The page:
The Huffington Post - The Blog
Janice S. Lintz - Consultant, Consumer Advocate, Foodie and Traveler
There are many more misconceptions. These are just a starting point for a conversation.
1. Everyone with a hearing loss uses sign language.
Hearing loss is a spectrum, and people with hearing loss don’t all communicate the same way. How a person communicates depends on a variety of factors, such as the person’s degree of hearing loss, whether a hearing aid or cochlear implant is used, the age the person lost his/her hearing, the level of auditory training received, and the nature of the listening situation. The majority of people with hearing loss do not use sign language, but it is still important to those whose communication depends on it.
2. Increasing the sound volume will enable a person with hearing loss to understand what is said.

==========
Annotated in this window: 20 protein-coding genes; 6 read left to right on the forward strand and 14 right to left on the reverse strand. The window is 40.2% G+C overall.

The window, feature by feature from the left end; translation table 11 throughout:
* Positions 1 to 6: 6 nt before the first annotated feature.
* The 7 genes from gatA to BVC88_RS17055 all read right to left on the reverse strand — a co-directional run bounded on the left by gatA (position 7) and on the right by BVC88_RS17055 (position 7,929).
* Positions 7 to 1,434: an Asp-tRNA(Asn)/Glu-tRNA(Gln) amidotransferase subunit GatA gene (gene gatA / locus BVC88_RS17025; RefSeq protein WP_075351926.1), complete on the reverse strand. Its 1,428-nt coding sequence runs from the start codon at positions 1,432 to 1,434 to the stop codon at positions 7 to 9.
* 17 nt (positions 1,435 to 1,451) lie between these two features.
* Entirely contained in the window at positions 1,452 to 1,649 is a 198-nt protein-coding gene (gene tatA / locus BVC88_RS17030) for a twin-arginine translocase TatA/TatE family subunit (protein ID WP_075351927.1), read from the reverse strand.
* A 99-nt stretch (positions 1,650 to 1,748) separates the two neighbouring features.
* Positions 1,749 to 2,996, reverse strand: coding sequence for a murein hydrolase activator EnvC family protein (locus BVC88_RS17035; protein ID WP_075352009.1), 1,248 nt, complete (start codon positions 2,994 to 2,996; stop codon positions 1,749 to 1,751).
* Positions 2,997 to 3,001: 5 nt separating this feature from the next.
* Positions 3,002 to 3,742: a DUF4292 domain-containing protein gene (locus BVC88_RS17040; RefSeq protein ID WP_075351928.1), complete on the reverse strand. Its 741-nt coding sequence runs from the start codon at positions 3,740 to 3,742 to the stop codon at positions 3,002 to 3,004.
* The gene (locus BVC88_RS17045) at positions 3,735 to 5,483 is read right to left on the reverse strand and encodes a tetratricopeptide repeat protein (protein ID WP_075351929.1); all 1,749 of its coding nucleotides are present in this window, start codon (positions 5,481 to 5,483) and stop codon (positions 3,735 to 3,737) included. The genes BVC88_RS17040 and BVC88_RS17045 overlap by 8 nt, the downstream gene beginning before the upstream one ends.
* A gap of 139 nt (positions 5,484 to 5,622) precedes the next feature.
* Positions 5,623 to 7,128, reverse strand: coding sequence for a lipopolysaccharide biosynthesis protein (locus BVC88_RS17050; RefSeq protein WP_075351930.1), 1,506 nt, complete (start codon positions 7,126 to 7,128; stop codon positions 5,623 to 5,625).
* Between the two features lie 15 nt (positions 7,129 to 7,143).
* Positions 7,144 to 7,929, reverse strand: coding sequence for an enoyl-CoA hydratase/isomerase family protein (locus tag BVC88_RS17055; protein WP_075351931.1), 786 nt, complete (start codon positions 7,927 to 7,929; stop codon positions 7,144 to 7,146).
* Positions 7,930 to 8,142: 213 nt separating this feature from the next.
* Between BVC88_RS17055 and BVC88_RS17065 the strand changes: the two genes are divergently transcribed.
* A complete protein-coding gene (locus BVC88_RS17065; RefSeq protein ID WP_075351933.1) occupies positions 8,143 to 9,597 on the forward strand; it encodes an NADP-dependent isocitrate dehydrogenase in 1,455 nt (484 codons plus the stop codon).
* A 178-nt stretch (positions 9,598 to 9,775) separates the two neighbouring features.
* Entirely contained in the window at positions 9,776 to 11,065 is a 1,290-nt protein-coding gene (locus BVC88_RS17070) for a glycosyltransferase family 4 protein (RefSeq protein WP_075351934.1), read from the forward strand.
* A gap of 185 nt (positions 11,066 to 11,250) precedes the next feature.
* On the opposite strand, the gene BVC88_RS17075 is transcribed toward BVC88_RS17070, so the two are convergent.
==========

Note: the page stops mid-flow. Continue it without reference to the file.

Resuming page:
There is a point where increasing the volume begins to distort the quality of the sound. To obtain sufficient clarity, people with residual hearing may require sound to be transmitted from the microphone directly to their ear via an assistive listening system such as an induction loop. Sitting close to the speaker can assist the listener but is not a substitute for an assistive listening system. Yelling and over-articulating distorts the natural rhythm of speech and makes lip reading more difficult.